which is not to say she was june cleaver – i ate plenty of lunchables in my younger days, and we took every one of those shortcuts above for dinner (i thought all mashed potatoes began in flake-form until i was a teenager). but lunches were her *thing*.

Ellie (#62)

@guenna77 That is so great! My mom did something similar. She didn’t make me lunch every day, but often, and she’d make lunch for a few of my friends too a lot of the time – only child and I think she enjoyed it and also probably liked supporting the general principle of making sure that high school girls eat at lunchtime. Everything fit in one of those black plastic takeout containers with the clear lid (they had just come in at that point in time). Regular standbys were the miniature packets of (real) cheese, crackers, a few olives wrapped in saran wrap, carrot and/or celery sticks and/or other sliced veggies. Sometimes cracker and hummus sandwiches or a little cup of hummus. They were awesome.

jfruh (#161)

Every day in elementary and middle school, I had the same set of things, packed by my mom: a plastic baggie of some kind of chips, and plastic baggie of some kind of cookies, a juice box, and a thermos of hot chicken soup.

Right before I started high school, I had an abrupt moment of self-consciousness about the soup, deciding it was for babies or something, so I asked my mom to switch from soup to sandwiches. Which she did, while continuing to make my lunch (which was actually for babies). But because I didn’t actually like sandwiches, or at least didn’t think I did at the time (today I am all about sandwiches), I threw away the sandwich that my mother was nice enough to make every day, and just ate the chips and cookies for lunch. I don’t know how I’m alive either. Sometimes I would go to the little snack bar in my cafeteria and buy myself another cookie.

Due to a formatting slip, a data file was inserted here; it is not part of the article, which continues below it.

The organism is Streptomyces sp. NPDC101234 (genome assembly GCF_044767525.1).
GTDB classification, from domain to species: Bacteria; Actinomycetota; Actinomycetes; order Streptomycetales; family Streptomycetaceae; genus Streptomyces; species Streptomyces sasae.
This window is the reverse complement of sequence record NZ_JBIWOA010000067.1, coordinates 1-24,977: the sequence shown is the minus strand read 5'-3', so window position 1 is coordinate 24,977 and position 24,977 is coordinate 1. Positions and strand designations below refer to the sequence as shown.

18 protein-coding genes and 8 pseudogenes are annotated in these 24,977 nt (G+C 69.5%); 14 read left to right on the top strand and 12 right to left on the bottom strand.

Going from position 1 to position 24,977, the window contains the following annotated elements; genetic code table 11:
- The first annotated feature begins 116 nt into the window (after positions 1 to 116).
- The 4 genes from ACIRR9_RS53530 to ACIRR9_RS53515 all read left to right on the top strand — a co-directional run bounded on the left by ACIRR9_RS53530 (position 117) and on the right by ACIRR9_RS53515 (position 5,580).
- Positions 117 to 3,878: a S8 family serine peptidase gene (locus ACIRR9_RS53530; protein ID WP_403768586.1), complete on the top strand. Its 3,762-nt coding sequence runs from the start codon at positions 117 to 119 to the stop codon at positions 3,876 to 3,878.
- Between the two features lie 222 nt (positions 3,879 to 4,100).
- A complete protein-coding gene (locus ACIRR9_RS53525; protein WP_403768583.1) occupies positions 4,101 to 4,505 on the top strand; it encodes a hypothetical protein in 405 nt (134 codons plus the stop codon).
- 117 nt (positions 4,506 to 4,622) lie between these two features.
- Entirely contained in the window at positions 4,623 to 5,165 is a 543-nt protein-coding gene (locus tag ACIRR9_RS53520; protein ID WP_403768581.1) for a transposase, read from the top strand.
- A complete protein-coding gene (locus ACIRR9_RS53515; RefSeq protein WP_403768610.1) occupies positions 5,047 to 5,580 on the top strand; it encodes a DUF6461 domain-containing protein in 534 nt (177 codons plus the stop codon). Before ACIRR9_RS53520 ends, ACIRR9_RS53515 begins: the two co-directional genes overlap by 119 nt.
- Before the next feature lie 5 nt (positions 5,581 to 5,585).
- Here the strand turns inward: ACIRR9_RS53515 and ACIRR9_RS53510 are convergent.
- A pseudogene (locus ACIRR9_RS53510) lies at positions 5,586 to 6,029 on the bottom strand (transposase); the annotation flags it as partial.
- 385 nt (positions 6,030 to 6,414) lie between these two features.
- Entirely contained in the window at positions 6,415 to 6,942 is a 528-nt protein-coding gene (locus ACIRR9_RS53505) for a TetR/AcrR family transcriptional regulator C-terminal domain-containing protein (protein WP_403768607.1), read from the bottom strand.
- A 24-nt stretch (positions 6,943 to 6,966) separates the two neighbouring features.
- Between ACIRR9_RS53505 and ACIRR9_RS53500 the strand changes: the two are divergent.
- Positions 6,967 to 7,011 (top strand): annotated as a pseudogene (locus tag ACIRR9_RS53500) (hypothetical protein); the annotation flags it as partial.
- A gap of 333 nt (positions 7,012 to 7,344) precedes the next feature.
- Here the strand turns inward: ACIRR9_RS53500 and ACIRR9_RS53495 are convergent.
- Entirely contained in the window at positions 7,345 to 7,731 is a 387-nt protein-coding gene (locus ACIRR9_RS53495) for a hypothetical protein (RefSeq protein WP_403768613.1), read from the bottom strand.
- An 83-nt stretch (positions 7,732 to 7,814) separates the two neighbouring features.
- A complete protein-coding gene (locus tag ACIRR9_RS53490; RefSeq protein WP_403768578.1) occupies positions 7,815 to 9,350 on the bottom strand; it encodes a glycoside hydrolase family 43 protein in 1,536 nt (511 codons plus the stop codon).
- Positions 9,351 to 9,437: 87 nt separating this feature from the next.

And in fact, this lunch template was firmly imprinted on me that, after college and its bounteous free (i.e. paid for by parents/student loans) cafeteria lunches was done and I started working in offices, for a while I reproduced it myself. I’d bring in a cup of instant noodles, a bag of chips, and a bag of cookies — not single-serving bags you could buy in a supermarket or convenience store, mind you, but sandwich baggies that I’d fill with chips/cookies from family-sized bags. Economical! I don’t eat like this anymore, but it just seemed like a natural three-course lunch for, say, two years of ostensible adulthood.

jfruh (#161)

@jfruh oh god I just remembered that in high school I ALSO got a daily Slim Jim, which was my protien for the day, I guess

meandmyself (#4,410)

@jfruh The filling-from-family-size-bags part made me lose it at my desk.

Ugh school lunches. I remember being made fun of for some of the food I brought. Like I had my grandmother make Cheeze Whiz rollups which were basically Cheeze Whiz slathered onto flattened white bread (because who could afford real flatbread?) and rolled up. It was one of those stupid snack recipes that would play on TV after school that we latchkey kids could make ourselves.